Over this particular period, they found low, but significantly positive, correlations between the S&P 500 stock index and commodity indices. Precious metals were the exception, showing no significant correlation with stocks. They concluded: “Precious metals should be best suited to complement a stock-only portfolio.”
They then analyzed the benefits of commodities for mixed stock/bond portfolios. They found that nominal return bonds are significantly negative correlated with industrial metals, energy and the aggregate commodity index, but uncorrelated with precious metals, livestock and agricultural products.
“Commodities might be able to improve the out-of-sample risk return structure of a multi-asset portfolio. Due to the relatively large Sharpe ratio and significantly negative correlation with bonds, industrial metals, and the aggregate index seem more promising than livestock and agricultural products.”
More specifically, they found: “While industrial metals, precious metals, and energy improve the Sharpe ratio of a stock-bond-portfolio for most asset allocation strategies, we find little or no portfolio benefits for livestock or agricultural commodities. Thus, the often criticized investments in food products seem to be superfluous for efficient portfolio diversification.”
Because commodities are often used as a form of portfolio insurance, it’s important to add that they found: “Commodities do reduce portfolio tail-risks measured as value-at-risk or maximum drawdown.” Additionally, they also found that “The Sharpe ratio measures reveal that the GSCI aggregate commodity index and industrial metals consistently improve the risk-return profile of a stock-bond-portfolio for all asset allocation strategies.”
On the other hand, they found: “Interestingly, the popular commodity, gold, offers lower portfolio benefits than the aggregate precious metals index.”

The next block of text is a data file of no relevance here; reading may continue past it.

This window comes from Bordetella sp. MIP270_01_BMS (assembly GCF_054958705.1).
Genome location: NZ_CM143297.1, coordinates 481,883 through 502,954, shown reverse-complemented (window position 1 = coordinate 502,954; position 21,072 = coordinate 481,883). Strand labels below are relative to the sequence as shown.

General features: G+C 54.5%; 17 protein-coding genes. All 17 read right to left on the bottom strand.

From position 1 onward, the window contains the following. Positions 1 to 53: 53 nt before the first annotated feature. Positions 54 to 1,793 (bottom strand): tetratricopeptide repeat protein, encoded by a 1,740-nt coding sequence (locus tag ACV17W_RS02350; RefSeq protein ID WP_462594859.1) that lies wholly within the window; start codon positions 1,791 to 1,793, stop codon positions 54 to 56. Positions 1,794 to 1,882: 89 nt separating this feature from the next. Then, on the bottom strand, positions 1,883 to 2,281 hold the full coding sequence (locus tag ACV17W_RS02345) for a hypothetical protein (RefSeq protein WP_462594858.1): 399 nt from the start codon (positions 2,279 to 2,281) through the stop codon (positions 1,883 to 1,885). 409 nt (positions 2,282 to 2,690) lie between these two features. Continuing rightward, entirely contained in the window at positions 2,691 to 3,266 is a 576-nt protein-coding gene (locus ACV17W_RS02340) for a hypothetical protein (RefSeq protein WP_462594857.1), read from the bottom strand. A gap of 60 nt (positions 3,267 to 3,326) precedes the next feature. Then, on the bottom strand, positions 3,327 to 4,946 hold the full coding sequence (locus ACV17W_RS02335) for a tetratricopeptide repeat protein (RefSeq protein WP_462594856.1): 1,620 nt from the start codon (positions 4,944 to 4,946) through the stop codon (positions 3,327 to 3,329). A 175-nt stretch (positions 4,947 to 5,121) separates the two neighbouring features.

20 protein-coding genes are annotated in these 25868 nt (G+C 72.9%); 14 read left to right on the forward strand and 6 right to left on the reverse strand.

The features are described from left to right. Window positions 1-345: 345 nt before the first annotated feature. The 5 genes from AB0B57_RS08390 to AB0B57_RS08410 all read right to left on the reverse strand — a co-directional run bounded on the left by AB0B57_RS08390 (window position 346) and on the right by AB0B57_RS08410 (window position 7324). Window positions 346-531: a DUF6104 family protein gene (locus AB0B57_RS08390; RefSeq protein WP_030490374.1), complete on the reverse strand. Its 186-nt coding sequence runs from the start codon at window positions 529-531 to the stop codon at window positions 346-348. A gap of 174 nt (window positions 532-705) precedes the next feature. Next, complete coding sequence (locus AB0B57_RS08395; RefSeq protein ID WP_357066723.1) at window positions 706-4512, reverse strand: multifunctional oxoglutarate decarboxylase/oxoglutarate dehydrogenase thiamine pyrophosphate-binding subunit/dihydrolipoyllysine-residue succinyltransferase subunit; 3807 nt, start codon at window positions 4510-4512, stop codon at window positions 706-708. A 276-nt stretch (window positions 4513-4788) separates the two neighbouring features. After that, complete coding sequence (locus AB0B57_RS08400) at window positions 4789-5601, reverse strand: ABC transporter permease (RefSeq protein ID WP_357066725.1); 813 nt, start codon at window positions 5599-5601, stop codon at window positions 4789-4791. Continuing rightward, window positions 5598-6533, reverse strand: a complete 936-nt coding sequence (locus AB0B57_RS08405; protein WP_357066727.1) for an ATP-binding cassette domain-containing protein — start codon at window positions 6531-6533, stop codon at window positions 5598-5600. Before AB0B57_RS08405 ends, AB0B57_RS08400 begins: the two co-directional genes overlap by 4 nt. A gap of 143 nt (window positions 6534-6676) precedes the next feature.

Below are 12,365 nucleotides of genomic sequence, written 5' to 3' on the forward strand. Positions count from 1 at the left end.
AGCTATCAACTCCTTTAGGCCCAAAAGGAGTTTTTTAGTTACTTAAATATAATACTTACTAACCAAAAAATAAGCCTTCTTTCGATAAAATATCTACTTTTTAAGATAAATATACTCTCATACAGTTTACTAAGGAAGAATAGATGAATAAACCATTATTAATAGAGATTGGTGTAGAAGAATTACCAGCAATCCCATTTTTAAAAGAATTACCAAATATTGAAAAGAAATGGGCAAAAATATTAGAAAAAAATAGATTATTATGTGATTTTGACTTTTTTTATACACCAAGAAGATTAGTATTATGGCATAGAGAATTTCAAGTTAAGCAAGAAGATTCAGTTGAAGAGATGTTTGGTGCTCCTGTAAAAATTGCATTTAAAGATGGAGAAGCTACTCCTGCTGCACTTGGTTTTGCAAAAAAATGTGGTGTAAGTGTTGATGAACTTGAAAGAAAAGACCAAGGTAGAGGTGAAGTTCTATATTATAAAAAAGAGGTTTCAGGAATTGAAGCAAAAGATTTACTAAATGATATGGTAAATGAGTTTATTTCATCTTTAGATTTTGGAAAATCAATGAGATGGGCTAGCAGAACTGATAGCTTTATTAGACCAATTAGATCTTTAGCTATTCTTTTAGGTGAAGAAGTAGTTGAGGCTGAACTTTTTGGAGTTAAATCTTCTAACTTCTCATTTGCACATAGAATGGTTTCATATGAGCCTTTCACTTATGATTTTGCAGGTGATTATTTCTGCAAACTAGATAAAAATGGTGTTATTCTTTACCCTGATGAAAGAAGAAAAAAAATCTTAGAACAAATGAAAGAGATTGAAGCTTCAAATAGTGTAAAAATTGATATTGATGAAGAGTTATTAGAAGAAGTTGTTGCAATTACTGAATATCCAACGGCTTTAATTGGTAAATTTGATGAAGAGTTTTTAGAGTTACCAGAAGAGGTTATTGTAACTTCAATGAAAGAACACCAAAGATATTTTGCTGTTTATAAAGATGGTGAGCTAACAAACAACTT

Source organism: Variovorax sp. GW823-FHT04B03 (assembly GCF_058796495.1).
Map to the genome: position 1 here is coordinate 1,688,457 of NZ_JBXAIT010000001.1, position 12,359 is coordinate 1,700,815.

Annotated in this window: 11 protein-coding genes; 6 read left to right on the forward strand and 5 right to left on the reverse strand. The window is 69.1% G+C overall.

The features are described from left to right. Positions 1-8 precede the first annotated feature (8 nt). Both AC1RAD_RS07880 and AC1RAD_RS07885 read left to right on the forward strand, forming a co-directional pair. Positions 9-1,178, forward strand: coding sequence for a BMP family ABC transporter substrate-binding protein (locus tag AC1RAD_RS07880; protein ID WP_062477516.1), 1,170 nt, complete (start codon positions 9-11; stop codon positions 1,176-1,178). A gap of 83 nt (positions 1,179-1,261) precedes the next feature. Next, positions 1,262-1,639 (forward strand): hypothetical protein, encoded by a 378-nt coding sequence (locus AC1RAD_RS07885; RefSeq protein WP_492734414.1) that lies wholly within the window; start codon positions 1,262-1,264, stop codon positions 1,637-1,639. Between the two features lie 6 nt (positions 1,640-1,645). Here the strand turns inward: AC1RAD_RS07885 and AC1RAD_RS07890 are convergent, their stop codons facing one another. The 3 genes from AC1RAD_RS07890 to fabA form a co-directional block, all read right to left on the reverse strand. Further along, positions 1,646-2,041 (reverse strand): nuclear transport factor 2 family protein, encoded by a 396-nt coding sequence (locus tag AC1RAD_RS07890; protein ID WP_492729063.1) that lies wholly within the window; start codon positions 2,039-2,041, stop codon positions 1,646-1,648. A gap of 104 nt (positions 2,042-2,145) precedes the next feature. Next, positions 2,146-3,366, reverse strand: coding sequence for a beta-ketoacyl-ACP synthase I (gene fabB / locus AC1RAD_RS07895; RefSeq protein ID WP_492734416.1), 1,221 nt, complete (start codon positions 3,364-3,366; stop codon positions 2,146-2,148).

Another important find: “Sub-period analyses suggest that the portfolio benefits of commodities are time varying and the benefits of commodity investments vanished in the most recent crises period when commodity prices declined and did not provide the expected diversification benefits.”
Of course, time-varying benefits are true for all asset classes.
The bottom line is that the authors reached this conclusion:
“Our empirical results suggest that an aggregate commodity index improves the risk-return profile of a stock-bond-portfolio for almost all analyzed investment strategies.”
It’s important to note that they reached this conclusion despite the fact that the period they studied was one in which the inflation-hedging properties of commodities weren’t needed. For the 27 years covered by their study, the Consumer Price Index never exceeded 4.1 percent, and averaged just 2.8 percent.
Owning commodities was like buying insurance which wasn’t needed. Despite this, they found that including commodities in a stock/bond portfolio was likely to improve risk-adjusted returns.
Larry Swedroe is director of Research for the BAM Alliance, a community of more than 130 independent registered investment advisors throughout the country.